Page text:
The second batch of the A-29 Super Tucano fighter jets ordered by Nigeria to boost the war against insurgency and banditry is on its way to the country.
Personal Assistant to President Buhari on New Media, Bashir Ahmad, disclosed on his verified Facebook page in the early hours of Tuesday, September 21.
Ahmad wrote: “The second batch of the A-29 Super Tucano fighter jets acquired by President Muhammadu Buhari to boost the war against insurgency and banditry has departed the United States for Nigeria.”
Recall that the Nigerian Air Force (NAF) had on Thursday, July 22, 2021 took delivery of the first batch of six A-29 Super Tucano aircraft from the US.
Minister of Defence, Maj Gen Bashir Magashi (rtd); Chief of Army Staff, Gen Faruk Yahaya, and the Chief of Air Staff, Air Marshal Oladayo Amao, were on hand to receive the aircraft in Kano.
Subsequently, the six newly acquired A-29 Super Tucano fighter jets were inducted into the NAF Order of Battle on Tuesday, August 31, at the Presidential Air Fleet Apron of the Nnamdi Azikiwe International Airport in Abuja.
U.S. Department of Defense officials attended the A-29 Super Tucano induction ceremony, hosted by Nigerian Minister of Defence, Magashi and the Nigerian Air Force.
Nigeria purchased the A-29s through the U.S. Foreign Military Sales (FMS) programme, the United States Embassy in Nigeria said in a statement.
The purchase, it said, follows the Department of Defence’s “Total Package Approach” model and includes spare parts for several years of operation, contract logistics support, munitions, and a multi-year construction project to improve Kainji Air Base infrastructure.
The total sale is said to be valued at almost $500 million, making it the largest FMS program in sub-Saharan Africa.
The A-29 Super Tucano jet can perform intelligence, surveillance, reconnaissance, and precision air-to-ground strikes, strengthening Nigeria’s ability to fight terrorism.
“The A-29 is a prime tool to help Nigeria combat violent extremism and is vital to sustained deterrence,” said Gen. Jeff Harrigian, U.S. Air Forces in Europe-Air Forces Africa commander, at the induction event.
Sudan military declares state of emergency after coup, shuts down internet
Sudan’s military leader has declared a state of emergency across the country and dissolved its transitional cabinet, which is seen as a huge blow to the country’s already fragile transition to democracy.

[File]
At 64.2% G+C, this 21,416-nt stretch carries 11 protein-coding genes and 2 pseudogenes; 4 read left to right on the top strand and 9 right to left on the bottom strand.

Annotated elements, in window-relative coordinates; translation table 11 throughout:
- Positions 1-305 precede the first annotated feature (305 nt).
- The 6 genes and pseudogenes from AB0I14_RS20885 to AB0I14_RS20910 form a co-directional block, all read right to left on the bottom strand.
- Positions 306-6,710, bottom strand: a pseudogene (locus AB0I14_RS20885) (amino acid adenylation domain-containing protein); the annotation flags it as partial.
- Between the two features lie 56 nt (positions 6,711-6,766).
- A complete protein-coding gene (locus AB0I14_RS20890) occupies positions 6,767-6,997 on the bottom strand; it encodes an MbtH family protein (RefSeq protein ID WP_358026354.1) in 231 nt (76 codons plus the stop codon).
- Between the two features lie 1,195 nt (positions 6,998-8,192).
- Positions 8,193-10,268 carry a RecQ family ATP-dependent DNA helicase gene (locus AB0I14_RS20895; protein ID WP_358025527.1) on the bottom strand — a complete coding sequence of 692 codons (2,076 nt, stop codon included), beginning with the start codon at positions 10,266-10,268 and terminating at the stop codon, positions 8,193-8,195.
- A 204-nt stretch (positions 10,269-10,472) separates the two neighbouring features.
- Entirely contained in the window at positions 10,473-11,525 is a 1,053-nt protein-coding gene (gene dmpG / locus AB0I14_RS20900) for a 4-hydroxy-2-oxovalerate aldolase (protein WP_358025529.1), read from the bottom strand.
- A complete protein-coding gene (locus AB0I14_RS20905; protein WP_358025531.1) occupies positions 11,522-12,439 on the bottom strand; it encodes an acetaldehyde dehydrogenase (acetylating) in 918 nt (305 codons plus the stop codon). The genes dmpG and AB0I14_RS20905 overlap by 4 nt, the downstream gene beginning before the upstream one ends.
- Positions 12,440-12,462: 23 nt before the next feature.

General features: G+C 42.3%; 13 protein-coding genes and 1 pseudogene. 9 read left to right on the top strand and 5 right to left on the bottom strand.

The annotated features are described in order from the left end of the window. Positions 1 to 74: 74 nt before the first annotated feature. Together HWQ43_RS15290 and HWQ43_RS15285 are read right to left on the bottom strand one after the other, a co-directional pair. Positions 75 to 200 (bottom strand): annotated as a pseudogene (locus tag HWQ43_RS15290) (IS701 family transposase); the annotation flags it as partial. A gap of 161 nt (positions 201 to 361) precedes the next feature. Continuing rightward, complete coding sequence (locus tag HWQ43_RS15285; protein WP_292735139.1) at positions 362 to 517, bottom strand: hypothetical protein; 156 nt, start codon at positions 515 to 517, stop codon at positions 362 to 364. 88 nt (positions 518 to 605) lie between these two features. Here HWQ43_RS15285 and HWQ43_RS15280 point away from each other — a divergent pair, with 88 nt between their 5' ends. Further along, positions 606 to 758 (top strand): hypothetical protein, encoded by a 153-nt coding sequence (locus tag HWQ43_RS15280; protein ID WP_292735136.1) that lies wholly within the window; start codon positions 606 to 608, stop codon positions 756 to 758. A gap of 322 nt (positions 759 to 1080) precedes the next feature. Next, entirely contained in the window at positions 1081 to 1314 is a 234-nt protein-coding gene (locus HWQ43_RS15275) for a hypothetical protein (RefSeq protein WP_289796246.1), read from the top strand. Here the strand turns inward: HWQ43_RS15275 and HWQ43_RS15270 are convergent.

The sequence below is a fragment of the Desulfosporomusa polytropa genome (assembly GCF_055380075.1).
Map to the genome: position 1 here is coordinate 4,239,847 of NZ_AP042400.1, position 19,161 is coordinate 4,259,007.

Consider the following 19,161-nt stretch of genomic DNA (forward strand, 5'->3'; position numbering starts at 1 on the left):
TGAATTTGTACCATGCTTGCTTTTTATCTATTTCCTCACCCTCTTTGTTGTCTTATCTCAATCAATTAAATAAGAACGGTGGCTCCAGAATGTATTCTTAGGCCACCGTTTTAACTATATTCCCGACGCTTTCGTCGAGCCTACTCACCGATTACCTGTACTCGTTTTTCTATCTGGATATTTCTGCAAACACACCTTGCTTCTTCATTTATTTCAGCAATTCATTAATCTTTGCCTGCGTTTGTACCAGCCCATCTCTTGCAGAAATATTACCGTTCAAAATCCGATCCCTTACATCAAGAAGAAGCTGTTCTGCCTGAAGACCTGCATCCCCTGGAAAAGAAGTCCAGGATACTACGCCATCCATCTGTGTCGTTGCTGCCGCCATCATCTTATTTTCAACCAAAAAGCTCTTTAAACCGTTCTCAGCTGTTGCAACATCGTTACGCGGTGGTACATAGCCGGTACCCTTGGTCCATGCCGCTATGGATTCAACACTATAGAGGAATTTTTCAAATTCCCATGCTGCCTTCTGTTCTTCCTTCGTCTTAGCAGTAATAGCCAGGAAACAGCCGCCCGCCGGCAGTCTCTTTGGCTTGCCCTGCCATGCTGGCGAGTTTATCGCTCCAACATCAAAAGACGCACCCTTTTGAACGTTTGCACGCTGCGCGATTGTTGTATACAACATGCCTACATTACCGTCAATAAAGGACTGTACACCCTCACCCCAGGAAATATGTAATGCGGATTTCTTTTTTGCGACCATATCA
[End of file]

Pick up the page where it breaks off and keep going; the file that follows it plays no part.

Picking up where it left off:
Abdel-Fattah al-Burhan made a televised announcement on Monday as thousands of pro-democracy protesters flooded the streets of the capital Khartoum, and its twin city of Omdurman, after soldiers arrested several government officials.
Among those detained on Monday is Prime Minister Abdalla Hamdok. He was moved to an undisclosed location after refusing to issue a statement in support of the coup, said the information ministry, still apparently under the control of Hamdok’s supporters.
The military also raided the television and radio headquarters and shut down the internet. The capital’s airport has been also closed, together with some of the city’s roads and bridges.
At least 12 people have been wounded so far in the protests that have been called by the pro-democracy coalition born out of the uprising which put an end to the 30-year long rule of Omar al-Bashir.
In his announcement, Burhan said that the military will continue the process towards democracy, but dissolved the sovereign council, a joint military and civilian body created to run the country since al-Bashir’s removal.
“We have started our path towards the state of freedom and peace but some political powers are still trying to maintain everything in their hands, without giving attention to political, economic and social threats,” he said.
Al-Burhan said the military will appoint a technocratic government to lead the country to elections, set for July 2023.
But he made clear the military will remain in charge.
“The Armed Forces will continue completing the democratic transition until the handover of the country’s leadership to a civilian, elected government,” al-Burhan said.
The move came just before the military was supposed to hand leadership of the country’s joint military-civilian administration to civilians next month.
The information ministry called his speech an “announcement of a seizure of power by military coup”.
Tensions have been rising for weeks between Sudan’s civilian and military leadership over Sudan’s course and the pace of the transition to democracy.
Sudan: UN condemns military takeover, PM detention
The United Nations Secretary General António Guterres has condemned the military coup in Sudan, and called for the release of the prime minister and other officials.
He said this in a tweet Monday
In a military takeover on Monday morning, Sudan’s armed forces dissolved a governing council that included civilians and detained the prime minister and other civilian officials, endangering the country’s transition to democracy.
Prime Minister Abdalla Hamdok, his wife and members of Sudan’s cabinet were detained and taken to an undisclosed location.